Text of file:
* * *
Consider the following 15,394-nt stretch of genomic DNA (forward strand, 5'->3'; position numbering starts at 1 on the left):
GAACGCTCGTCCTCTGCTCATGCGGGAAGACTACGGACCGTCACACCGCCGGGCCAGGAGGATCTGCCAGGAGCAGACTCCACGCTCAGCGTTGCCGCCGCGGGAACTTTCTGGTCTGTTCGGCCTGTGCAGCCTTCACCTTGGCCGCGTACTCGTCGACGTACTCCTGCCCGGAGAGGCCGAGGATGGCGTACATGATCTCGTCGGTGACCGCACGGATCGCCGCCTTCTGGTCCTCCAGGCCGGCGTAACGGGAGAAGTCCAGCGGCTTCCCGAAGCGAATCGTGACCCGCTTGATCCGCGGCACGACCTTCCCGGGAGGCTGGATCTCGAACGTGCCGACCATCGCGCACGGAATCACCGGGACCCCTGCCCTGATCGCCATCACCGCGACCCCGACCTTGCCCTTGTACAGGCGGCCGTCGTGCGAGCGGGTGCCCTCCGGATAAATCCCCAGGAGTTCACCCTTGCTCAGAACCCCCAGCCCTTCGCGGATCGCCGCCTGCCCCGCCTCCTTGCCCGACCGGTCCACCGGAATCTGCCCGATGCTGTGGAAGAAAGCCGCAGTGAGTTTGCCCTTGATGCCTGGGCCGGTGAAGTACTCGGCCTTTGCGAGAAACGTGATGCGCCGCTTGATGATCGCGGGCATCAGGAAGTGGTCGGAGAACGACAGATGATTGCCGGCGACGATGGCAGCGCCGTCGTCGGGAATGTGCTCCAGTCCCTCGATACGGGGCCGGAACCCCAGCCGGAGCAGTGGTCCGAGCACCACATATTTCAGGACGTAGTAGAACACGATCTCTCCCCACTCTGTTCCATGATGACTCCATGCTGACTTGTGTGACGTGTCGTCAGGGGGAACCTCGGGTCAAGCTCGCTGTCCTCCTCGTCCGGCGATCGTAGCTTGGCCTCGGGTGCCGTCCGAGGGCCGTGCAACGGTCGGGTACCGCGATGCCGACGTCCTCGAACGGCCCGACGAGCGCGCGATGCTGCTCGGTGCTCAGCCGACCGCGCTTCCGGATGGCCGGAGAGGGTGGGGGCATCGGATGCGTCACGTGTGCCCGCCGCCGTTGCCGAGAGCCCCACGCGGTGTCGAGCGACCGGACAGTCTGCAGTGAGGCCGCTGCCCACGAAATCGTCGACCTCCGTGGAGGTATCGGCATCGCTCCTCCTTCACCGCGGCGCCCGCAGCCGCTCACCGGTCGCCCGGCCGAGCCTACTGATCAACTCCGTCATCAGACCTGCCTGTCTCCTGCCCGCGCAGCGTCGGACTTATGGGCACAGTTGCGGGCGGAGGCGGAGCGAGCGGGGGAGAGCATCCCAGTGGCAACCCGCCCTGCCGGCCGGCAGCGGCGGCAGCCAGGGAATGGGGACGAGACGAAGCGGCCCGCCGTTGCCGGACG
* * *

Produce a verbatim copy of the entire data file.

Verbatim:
Consider the following 15,394-nt stretch of genomic DNA (forward strand, 5'->3'; position numbering starts at 1 on the left):
GAACGCTCGTCCTCTGCTCATGCGGGAAGACTACGGACCGTCACACCGCCGGGCCAGGAGGATCTGCCAGGAGCAGACTCCACGCTCAGCGTTGCCGCCGCGGGAACTTTCTGGTCTGTTCGGCCTGTGCAGCCTTCACCTTGGCCGCGTACTCGTCGACGTACTCCTGCCCGGAGAGGCCGAGGATGGCGTACATGATCTCGTCGGTGACCGCACGGATCGCCGCCTTCTGGTCCTCCAGGCCGGCGTAACGGGAGAAGTCCAGCGGCTTCCCGAAGCGAATCGTGACCCGCTTGATCCGCGGCACGACCTTCCCGGGAGGCTGGATCTCGAACGTGCCGACCATCGCGCACGGAATCACCGGGACCCCTGCCCTGATCGCCATCACCGCGACCCCGACCTTGCCCTTGTACAGGCGGCCGTCGTGCGAGCGGGTGCCCTCCGGATAAATCCCCAGGAGTTCACCCTTGCTCAGAACCCCCAGCCCTTCGCGGATCGCCGCCTGCCCCGCCTCCTTGCCCGACCGGTCCACCGGAATCTGCCCGATGCTGTGGAAGAAAGCCGCAGTGAGTTTGCCCTTGATGCCTGGGCCGGTGAAGTACTCGGCCTTTGCGAGAAACGTGATGCGCCGCTTGATGATCGCGGGCATCAGGAAGTGGTCGGAGAACGACAGATGATTGCCGGCGACGATGGCAGCGCCGTCGTCGGGAATGTGCTCCAGTCCCTCGATACGGGGCCGGAACCCCAGCCGGAGCAGTGGTCCGAGCACCACATATTTCAGGACGTAGTAGAACACGATCTCTCCCCACTCTGTTCCATGATGACTCCATGCTGACTTGTGTGACGTGTCGTCAGGGGGAACCTCGGGTCAAGCTCGCTGTCCTCCTCGTCCGGCGATCGTAGCTTGGCCTCGGGTGCCGTCCGAGGGCCGTGCAACGGTCGGGTACCGCGATGCCGACGTCCTCGAACGGCCCGACGAGCGCGCGATGCTGCTCGGTGCTCAGCCGACCGCGCTTCCGGATGGCCGGAGAGGGTGGGGGCATCGGATGCGTCACGTGTGCCCGCCGCCGTTGCCGAGAGCCCCACGCGGTGTCGAGCGACCGGACAGTCTGCAGTGAGGCCGCTGCCCACGAAATCGTCGACCTCCGTGGAGGTATCGGCATCGCTCCTCCTTCACCGCGGCGCCCGCAGCCGCTCACCGGTCGCCCGGCCGAGCCTACTGATCAACTCCGTCATCAGACCTGCCTGTCTCCTGCCCGCGCAGCGTCGGACTTATGGGCACAGTTGCGGGCGGAGGCGGAGCGAGCGGGGGAGAGCATCCCAGTGGCAACCCGCCCTGCCGGCCGGCAGCGGCGGCAGCCAGGGAATGGGGACGAGACGAAGCGGCCCGCCGTTGCCGGACG